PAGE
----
Most Common Types of Hair Loss
Hair Loss (Alopecia)
Hair loss disorders comprise an extensive group of conditions that can be classified as scarring and non-scarring alopecia. Whereas scarring alopecia is irreversible, in non-scarring alopecia there is no damage of the hair follicles. Some of the most common types of hair loss disorders fall under nonscarring alopecias. The most important factor is to understand the pathophysiology of hair loss in order to stabilize the condition and promote the hair growth as quick as possible.
The three most common alopecias are male and female pattern baldness and diffuse hair loss. The most common scalp disorders are dandruff, eczema, dermatitis and psoriasis, which all can lead to an unhealthy scalp.
Male Pattern Baldness
(Androgenetic Alopecia) MPB
Male pattern baldness affects approximately 50% of males. The earliest signs are the recession of the frontal hair line, followed by thinning on the crown. The thinning is caused by the male androgens , hormones such as DHT (Dihydrotestosterone), which slows down cell division at the root, reducing the number of hair follicles. As the follicles become smaller, the hairs produced are much finer and their growth is much slower, leading to very fine and thin hair. Although genetics and hormones cause most MPB, also age, race, lifestyle, other medical conditions and stress are contributing factors.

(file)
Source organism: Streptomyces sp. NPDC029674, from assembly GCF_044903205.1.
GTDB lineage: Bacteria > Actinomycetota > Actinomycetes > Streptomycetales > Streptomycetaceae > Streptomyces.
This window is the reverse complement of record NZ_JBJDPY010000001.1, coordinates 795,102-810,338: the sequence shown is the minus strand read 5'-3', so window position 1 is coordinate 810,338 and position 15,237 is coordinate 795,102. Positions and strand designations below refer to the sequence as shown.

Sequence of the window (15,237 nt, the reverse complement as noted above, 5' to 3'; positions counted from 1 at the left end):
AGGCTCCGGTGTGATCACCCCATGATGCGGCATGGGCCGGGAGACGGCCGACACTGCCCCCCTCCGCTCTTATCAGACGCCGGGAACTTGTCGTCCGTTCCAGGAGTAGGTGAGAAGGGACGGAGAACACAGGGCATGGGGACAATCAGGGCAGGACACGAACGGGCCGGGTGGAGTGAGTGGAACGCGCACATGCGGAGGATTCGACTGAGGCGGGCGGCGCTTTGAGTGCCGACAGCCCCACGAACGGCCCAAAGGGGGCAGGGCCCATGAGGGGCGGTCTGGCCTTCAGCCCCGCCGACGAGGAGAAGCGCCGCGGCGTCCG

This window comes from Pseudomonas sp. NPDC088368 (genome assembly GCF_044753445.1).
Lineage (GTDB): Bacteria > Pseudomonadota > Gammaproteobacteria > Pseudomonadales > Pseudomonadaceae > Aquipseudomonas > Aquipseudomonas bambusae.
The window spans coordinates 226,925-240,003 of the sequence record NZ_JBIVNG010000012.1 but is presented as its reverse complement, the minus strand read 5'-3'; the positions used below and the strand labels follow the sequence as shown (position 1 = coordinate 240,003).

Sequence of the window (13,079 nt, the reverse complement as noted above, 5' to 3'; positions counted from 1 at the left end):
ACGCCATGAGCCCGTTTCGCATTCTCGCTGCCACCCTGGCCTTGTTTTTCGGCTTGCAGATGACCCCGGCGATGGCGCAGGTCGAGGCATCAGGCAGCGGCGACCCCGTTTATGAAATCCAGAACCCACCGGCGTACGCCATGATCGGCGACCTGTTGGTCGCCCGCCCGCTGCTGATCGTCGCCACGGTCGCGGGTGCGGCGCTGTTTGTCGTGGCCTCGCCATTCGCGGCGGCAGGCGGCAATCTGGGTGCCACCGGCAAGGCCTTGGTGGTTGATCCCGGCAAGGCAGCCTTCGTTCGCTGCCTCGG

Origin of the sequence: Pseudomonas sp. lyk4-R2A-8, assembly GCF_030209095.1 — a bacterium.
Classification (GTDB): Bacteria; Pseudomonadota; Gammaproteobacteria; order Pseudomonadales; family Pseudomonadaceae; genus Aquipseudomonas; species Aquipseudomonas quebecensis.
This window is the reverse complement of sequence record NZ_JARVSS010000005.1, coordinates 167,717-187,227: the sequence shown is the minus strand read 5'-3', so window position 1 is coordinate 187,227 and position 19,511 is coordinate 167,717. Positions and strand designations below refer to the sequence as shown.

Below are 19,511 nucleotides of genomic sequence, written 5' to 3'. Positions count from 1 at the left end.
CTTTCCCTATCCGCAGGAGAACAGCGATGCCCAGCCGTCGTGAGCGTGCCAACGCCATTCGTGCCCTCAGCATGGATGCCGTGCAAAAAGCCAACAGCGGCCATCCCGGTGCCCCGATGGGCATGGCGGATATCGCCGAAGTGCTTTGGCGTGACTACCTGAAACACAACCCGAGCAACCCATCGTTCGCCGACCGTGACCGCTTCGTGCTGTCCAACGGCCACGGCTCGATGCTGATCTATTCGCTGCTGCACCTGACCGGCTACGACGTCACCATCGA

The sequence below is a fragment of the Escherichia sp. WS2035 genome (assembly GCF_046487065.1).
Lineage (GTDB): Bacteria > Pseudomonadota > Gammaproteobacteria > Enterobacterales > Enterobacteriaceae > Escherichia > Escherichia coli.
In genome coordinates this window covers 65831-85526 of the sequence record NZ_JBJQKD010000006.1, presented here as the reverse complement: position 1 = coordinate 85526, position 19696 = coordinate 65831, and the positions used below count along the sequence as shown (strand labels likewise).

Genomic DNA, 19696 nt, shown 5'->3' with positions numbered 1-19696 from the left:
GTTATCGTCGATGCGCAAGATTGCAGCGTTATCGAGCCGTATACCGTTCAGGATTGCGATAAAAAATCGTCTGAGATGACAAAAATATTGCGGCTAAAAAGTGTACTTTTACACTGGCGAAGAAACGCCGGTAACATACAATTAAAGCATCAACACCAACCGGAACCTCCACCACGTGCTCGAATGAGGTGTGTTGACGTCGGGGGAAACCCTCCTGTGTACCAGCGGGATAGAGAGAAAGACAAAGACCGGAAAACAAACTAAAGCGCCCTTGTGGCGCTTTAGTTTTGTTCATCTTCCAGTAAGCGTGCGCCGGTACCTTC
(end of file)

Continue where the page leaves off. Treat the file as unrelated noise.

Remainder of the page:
Female Pattern Hair Loss
(Androgenetic Alopecia) FPHL
The incidence of women’s hair loss has increased in the last years with their hair getting sparser, especially in the frontal regions, due mainly to a combination of various factors which include dieting, stress, thyroid, contraception and menopause.
Female pattern hair loss is an inherited nonscarring progressive thinning of hair in which the male hormones influence the women’s hair follicle leading to a reduction in the cycle of the hair growth, with the normal hair being progressively replaced by shorter hairs which are thinner, finer and wispier than normal. Early onset of Female Pattern Hair Loss is noticed first in puberty. The scalp may become greasier and dandruff may also be present.
Late onset of Female Pattern Hair Loss tends to occur in women in their mid-thirties and worsen during menopause as the female hormone levels starts to fall. With the ageing process the female/male hormone balance shifts, and male hormones might become more dominant. This affect approximately 35% of the post-menopausal women.
Diffuse Hair Loss
You may notice an increased number of hairs on a pillow or in your brush, and although it is very distressing, there is help available. Diffuse hair loss is divided into two categories Anagen Effluvium and Telogen Effluvium.
Anagen Effluvium is a condition where the hair loss is induced usually by chemotherapeutic agents used to treat cancer. Hair loss happens during the anagen (growing) stage. Anagen Effluvium can happen only in part or all the scalp, leaving the scalp totally bold and it is often accompanied by the loss of eyebrows, lashes and body hair.